2. While the sweet potatoes bake, make the avocado sauce. In a food processor or blender, combine the avocado flesh, salsa verde, garlic, jalapeño (if adding), lime juice, and cilantro. Blend until smooth and well combined.

3. To assemble the burritos: In the middle of each tortilla, put down a couple strips of roasted red pepper, then add 1/3 cup roasted sweet potato chunks. Add 1/4 cup black beans down the center and top with 1/3 cup of Monterey jack cheese on top. Gently roll the burrito. Assemble remaining burritos. In your 450 degree oven, bake the burritos for about 3-5 minutes, just until the cheese is melted and the tortillas are lightly crisp and golden.

4. Carefully transfer each burrito to a plate. Smother it in avocado sauce and add desired toppings.

Friday, March 18, 2016

How To Make Delicious, Healthy, Homemade Yogurt

Our family loves yogurt. We use it in cooking, we use it in smoothies, and we eat it regularly at meals and for snacks. So I was a bit dubious when Delys told me that she had begun making her own at home. But I liked the idea that I could control the amount of sugar in it (most commercial yogurt tastes too sweet to me), that it has only four ingredients (make that two if you leave out the sugar and vanilla), and that it is definitely more economical. So I asked her for a yogurt lesson, and I have become a believer. Here is Delys' recipe:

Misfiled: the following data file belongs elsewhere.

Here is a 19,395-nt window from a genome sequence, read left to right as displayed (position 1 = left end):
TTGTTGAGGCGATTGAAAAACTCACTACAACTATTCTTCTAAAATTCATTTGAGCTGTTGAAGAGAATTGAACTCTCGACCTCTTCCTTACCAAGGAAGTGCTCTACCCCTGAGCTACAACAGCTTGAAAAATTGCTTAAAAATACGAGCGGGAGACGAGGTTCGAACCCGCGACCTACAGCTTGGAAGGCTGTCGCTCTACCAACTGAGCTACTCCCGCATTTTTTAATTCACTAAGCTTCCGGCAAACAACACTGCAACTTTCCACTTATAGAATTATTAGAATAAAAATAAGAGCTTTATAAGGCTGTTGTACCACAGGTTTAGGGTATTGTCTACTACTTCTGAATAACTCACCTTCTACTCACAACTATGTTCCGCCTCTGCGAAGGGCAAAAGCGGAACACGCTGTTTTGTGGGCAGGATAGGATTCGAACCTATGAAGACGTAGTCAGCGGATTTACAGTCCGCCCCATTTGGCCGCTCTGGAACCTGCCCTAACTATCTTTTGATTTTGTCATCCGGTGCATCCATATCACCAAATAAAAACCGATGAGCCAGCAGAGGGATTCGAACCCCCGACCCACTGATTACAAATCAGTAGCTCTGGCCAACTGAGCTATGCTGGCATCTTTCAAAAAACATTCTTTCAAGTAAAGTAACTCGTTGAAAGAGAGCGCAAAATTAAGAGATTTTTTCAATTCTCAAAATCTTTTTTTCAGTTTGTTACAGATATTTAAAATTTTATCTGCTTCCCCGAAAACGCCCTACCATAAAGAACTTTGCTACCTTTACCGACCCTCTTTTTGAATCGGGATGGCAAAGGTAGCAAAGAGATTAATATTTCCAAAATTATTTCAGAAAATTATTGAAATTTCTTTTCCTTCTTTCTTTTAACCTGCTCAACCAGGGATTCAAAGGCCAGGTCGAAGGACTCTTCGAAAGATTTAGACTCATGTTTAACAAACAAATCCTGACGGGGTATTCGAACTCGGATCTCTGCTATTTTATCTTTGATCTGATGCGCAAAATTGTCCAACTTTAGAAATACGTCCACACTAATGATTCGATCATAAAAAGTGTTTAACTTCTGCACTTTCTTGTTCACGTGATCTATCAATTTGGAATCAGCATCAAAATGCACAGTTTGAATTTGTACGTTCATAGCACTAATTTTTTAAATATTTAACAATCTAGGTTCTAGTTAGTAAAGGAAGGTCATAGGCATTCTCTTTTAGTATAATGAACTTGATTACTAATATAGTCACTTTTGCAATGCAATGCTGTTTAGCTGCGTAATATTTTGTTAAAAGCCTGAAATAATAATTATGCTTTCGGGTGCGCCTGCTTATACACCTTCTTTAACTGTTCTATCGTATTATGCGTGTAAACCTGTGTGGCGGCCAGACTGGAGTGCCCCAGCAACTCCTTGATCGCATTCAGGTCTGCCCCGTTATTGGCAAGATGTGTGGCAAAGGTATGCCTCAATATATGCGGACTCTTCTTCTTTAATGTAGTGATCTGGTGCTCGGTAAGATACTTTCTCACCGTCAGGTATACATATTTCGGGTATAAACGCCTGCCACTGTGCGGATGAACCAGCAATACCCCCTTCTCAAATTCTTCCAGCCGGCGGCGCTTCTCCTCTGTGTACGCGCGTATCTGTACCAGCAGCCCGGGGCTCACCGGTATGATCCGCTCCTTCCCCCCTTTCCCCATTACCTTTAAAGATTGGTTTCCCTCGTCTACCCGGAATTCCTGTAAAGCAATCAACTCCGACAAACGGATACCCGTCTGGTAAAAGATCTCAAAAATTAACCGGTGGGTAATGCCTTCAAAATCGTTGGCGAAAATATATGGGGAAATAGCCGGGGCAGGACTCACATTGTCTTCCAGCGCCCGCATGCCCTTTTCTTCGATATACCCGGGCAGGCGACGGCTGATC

1 gallon whole milk 
6-8 oz yogurt with live cultures (plain or vanilla)
3/4 - 1 cup sugar (optional)
1-2 Tbs vanilla (optional)

Heavy bottom stock pot (plus additional pot if desired for cooling)
Candy thermometer
4 quart-size jars with lids or equivalent

Pour a gallon of whole milk into stock pot and set on medium/low heat. Insert your thermometer and heat to 185-195 degrees. This can take some time, but you don't want to crank up the heat or you'll scald the milk. Remove from heat and let cool to 120 degrees.

I like to pour it into a separate pot that is sitting in an ice bath in the sink to speed the cooling process.

While the milk cools, you can add sugar and vanilla if desired. When it has cooled to 120 degrees, add your yogurt starter (6 to 8 oz, of plain or vanilla yogurt with live cultures) and whisk until well incorporated. Pour mixture into clean jars and secure with lids. 

Place jars in cooler and close lid. Quickly heat a gallon of water on the stove or in the microwave to 120 degrees (this is only slightly warmer than the hot water coming out of your tap) and pour into the cooler with the jars. 

Shut cooler and allow to sit for 3 hours. Dry off your jars and put them in the fridge. Unopened jars can be stored for a month. You can easily half this recipe or adjust it to your families needs.

This is delicious topped with granola, nuts, and fresh or frozen fruit. Or eat it just as you see it here--smooth and creamy yumminess.